Dynamical moments and relative alignments

A mixing of two common-symmetry orbitals that approach each other at the Fermi energy creates non-converged HF solutions for certain values of as discussed in Sec. 3.4, and introduces large errors in the observables calculated in this article except, perhaps, for energies and multipole moments. Indeed, in many cases of non-converging solutions, due to the variational character of the HF equations, the total energies are almost correct, namely, they can be smoothly followed through the crossing region. However, errors in the total spins can be much larger, because the non-converged solutions correspond to almost-random mixtures of two interacting orbitals that are very close in energy but may significantly differ in spin. Then, neither the relative alignments, nor, especially, the dynamical moments, can be smoothly followed along the crossing region. Therefore, in the figures presented in this section, we removed all points corresponding to the non-converged solutions; the absence of some points was compensated for by drawing straight lines between points corresponding to the converged solutions.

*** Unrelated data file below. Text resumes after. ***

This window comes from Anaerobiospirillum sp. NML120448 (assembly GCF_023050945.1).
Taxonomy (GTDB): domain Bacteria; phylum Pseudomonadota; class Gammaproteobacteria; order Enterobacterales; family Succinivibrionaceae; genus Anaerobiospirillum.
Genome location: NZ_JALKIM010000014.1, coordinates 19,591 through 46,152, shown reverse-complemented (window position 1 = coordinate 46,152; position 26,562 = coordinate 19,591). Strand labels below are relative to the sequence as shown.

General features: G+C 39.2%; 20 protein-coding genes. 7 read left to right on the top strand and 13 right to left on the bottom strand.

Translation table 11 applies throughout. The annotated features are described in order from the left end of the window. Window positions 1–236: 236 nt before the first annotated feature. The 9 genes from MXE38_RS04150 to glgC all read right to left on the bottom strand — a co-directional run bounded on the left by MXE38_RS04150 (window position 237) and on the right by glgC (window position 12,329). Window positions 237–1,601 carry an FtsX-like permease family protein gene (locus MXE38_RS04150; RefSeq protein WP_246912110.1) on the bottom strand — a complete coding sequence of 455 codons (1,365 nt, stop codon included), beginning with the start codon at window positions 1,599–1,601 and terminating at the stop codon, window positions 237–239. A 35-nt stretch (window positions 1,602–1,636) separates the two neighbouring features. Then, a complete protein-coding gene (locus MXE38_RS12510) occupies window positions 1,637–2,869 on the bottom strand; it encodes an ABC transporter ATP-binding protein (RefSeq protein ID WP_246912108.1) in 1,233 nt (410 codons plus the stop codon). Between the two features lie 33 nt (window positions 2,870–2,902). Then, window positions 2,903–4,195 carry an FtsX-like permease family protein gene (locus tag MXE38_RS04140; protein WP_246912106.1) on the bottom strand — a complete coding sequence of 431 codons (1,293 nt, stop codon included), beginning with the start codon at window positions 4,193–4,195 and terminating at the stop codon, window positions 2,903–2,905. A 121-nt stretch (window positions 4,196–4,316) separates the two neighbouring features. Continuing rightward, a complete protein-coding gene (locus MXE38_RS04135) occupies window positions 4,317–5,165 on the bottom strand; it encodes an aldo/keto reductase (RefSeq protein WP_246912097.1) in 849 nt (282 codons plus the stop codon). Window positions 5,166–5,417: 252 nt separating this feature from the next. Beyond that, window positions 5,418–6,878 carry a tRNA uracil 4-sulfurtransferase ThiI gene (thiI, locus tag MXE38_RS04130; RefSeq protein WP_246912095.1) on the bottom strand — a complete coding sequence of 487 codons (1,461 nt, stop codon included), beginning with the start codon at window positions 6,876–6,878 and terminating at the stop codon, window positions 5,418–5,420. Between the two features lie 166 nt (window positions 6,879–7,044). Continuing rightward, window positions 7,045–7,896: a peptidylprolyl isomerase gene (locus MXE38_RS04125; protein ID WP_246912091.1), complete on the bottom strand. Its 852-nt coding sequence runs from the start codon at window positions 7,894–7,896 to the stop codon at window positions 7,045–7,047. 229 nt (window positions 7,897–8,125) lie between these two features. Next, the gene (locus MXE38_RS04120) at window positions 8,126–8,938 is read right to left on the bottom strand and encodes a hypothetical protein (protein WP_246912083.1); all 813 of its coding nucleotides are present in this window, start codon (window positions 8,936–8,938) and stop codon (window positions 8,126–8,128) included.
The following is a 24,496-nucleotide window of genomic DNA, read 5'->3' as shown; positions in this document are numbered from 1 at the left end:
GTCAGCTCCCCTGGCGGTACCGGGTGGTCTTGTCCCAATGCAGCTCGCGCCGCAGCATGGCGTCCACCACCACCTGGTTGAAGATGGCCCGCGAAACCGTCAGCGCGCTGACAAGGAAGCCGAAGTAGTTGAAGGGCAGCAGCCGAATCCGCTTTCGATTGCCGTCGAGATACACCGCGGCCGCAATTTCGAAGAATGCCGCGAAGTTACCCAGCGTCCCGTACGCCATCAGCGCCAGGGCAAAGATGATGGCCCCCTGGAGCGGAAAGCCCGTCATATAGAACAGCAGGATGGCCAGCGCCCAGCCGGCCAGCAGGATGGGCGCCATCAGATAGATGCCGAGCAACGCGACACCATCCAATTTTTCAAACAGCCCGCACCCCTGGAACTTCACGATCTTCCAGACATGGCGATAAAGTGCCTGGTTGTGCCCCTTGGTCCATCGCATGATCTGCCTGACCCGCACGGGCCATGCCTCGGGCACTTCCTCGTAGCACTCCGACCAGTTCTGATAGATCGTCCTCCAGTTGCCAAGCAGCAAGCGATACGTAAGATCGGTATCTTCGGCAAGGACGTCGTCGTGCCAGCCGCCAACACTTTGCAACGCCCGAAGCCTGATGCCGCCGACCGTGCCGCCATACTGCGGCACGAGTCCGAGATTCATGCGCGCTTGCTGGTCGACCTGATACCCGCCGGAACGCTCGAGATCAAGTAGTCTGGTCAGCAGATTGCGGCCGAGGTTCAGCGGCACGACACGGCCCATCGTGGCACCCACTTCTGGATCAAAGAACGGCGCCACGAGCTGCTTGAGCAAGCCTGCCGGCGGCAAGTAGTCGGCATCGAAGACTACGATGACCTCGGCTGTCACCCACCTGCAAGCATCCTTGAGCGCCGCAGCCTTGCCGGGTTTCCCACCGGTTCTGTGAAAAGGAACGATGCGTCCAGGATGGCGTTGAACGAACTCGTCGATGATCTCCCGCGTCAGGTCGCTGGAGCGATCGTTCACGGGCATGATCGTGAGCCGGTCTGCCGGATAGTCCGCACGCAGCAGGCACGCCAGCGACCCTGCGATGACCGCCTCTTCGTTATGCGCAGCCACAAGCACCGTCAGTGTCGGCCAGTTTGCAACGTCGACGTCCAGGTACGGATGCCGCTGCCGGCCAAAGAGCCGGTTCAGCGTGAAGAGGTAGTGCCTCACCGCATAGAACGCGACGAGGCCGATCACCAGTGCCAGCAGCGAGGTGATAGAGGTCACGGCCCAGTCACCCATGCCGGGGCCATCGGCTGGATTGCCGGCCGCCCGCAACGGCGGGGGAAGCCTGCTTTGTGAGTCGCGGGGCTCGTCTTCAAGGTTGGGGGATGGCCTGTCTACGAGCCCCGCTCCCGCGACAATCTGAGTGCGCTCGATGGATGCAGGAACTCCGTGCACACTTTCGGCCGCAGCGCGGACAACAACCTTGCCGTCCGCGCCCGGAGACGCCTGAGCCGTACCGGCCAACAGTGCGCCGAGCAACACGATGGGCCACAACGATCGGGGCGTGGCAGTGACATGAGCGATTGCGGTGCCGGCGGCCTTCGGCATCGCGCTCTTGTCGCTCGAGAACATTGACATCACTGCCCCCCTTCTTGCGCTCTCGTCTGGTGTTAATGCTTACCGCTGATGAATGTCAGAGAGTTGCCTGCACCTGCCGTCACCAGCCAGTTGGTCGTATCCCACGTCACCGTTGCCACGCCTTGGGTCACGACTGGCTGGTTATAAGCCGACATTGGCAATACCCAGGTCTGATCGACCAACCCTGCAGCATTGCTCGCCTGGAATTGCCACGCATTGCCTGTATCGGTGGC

In Fig. 9 are reported the dynamical moments
=
,
calculated for the
near-yrast bands in ^{32}S. One can see, that bands with
the same intruder contents present very similar behavior, as
far as the dynamical moments are concerned. It appears
clearly from the figure that bands based on the and/or 3^{0} configurations have in general (especially at
high rotational frequencies) much lower dynamical moments
than the magic 3^{2}3^{2} SD band.
The bands based on higher numbers of occupied intruder states
(not shown in the figure), have higher values of
,
along with a larger distance from the yrast line.

In Fig. 10 are drawn the relative alignments,
=*I*(band)-*I*(SD 3^{2}3^{2} band), of near-yrast
bands in ^{32}S calculated with respect to the magic
3^{2}3^{2} band in the same nucleus. One can see that
again the results obtained for various bands depend
mainly on the numbers of occupied intruder states. It is
very difficult for the nucleus to build up spin, when few
intruder orbitals are occupied, and therefore one observes a
lowering of the relative alignments for these bands. One may
discuss these questions more clearly by introducing the
relative alignments of bands in neighboring nuclei,
presented in Sec. 5.

All the calculated features of SD bands in ^{32}S seem to
reflect in a very direct way the crucial role
played by the intruder orbitals. Such an observation
may, therefore, similarly as in other SD regions, serve
as a guideline in theoretical analyses, as well as in
experimental investigations of properties of SD bands in
the *A*30 mass region.